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In re Estate of McKelvey

Court of Appeals of Tennessee, Nashville

May 17, 2018

IN RE ESTATE OF JOHN TYLER McKELVEY

          Session March 14, 2018

          Appeal from the Chancery Court for Franklin County No. 2016-PR-133 Don R. Ash, Senior Judge

         This appeal arises from a declaratory judgment action seeking to determine whether the decedent died intestate. The decedent executed a will in 2005 and executed another will in 2011, which expressly revoked all prior wills and codicils. Following the decedent's death in 2016, the original of the 2011 will could not be located; however, the original of the 2005 will was found in the decedent's personal filing cabinet. The decedent's children then filed a Petition to Open Estate and [for] Declaratory Relief, seeking a declaration that the decedent died intestate. The decedent's live-in companion of approximately 30 years, and a beneficiary under both wills, filed an answer, contending that the decedent died testate under either the 2005 or the 2011 will. At the trial, the decedent's companion conceded that she did not have evidence to overcome the presumption that the decedent revoked the 2011 will; thus, the trial focused on whether the decedent intended to revive his 2005 will upon revoking the 2011 will. The trial court found "there is no proof Decedent revoked the 2011 Will with the intent to execute a later will, " and "[g]iven the preservation and nearby-safekeeping of the 2005 Will following revocation of the 2011 Will and the lack of evidence indicating a contrary intent, the Court concludes Decedent intended to revive his 2005 Will." We affirm.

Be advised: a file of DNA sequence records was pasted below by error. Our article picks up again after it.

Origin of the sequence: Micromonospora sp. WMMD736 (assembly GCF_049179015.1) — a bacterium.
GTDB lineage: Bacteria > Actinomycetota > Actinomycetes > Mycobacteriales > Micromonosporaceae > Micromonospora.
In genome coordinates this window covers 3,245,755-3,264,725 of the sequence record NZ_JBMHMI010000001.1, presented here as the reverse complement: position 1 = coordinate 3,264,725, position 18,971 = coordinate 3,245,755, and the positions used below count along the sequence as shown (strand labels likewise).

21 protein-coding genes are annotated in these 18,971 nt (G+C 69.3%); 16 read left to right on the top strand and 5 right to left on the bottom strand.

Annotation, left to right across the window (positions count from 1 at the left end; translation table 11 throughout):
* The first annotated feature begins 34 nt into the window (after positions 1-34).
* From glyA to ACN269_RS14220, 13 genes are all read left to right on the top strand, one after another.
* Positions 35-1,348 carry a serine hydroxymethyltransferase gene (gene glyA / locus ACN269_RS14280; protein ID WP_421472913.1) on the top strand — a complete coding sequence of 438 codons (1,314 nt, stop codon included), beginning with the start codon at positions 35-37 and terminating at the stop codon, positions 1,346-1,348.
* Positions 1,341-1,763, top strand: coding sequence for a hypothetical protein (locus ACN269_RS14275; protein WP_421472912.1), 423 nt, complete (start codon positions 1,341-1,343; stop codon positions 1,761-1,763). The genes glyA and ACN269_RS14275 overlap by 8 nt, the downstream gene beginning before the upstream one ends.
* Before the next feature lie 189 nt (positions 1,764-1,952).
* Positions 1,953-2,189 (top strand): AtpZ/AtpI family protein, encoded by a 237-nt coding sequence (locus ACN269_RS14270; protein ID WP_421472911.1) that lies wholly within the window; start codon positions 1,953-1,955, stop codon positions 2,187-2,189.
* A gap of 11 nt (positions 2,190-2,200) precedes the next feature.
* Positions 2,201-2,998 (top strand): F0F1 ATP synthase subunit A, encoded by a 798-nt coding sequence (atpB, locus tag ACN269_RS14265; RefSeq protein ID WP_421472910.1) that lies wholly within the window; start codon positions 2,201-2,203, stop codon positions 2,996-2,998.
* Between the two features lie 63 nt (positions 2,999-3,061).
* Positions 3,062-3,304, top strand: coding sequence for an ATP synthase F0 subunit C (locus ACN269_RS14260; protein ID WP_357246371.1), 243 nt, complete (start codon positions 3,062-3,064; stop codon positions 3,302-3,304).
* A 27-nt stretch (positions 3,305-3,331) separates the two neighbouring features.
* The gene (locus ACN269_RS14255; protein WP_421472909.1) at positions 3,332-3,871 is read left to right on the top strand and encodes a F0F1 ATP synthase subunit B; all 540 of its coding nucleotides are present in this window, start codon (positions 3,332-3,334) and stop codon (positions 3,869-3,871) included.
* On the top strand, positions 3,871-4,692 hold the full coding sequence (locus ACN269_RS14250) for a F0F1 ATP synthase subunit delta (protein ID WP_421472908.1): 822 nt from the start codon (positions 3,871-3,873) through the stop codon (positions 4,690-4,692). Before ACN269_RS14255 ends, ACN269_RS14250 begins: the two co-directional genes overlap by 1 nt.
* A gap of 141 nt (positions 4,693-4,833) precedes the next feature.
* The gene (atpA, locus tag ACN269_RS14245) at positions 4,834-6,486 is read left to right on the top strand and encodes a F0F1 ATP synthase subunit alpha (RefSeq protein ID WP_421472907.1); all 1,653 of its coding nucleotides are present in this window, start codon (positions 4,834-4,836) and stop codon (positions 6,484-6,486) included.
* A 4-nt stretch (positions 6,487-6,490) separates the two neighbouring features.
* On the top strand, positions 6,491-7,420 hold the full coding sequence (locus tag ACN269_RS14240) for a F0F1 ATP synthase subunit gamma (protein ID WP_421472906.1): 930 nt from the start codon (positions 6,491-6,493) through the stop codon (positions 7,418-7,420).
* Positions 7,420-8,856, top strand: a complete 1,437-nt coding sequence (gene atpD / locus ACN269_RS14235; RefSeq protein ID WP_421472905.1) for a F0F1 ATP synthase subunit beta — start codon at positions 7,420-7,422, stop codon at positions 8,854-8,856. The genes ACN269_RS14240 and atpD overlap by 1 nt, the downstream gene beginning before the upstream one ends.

Tenn. R. App. P. 3 Appeal as of Right; Judgment of the Chancery Court Affirmed

          David L. Stewart, Winchester, Tennessee, for the appellants, Teresa S. Payne, William T. McKelvey, and Trudy McKelvey Edwards.

          John H. Baker, III, Murfreesboro, Tennessee, for the appellee, Rebecca Dudley.

          Frank G. Clement Jr., P.J., M.S., delivered the opinion of the court, in which J. Steven Stafford, P.J., W.S., and W. Neal McBrayer, J., joined.

          OPINION

          FRANK G. CLEMENT JR., P.J., M.S.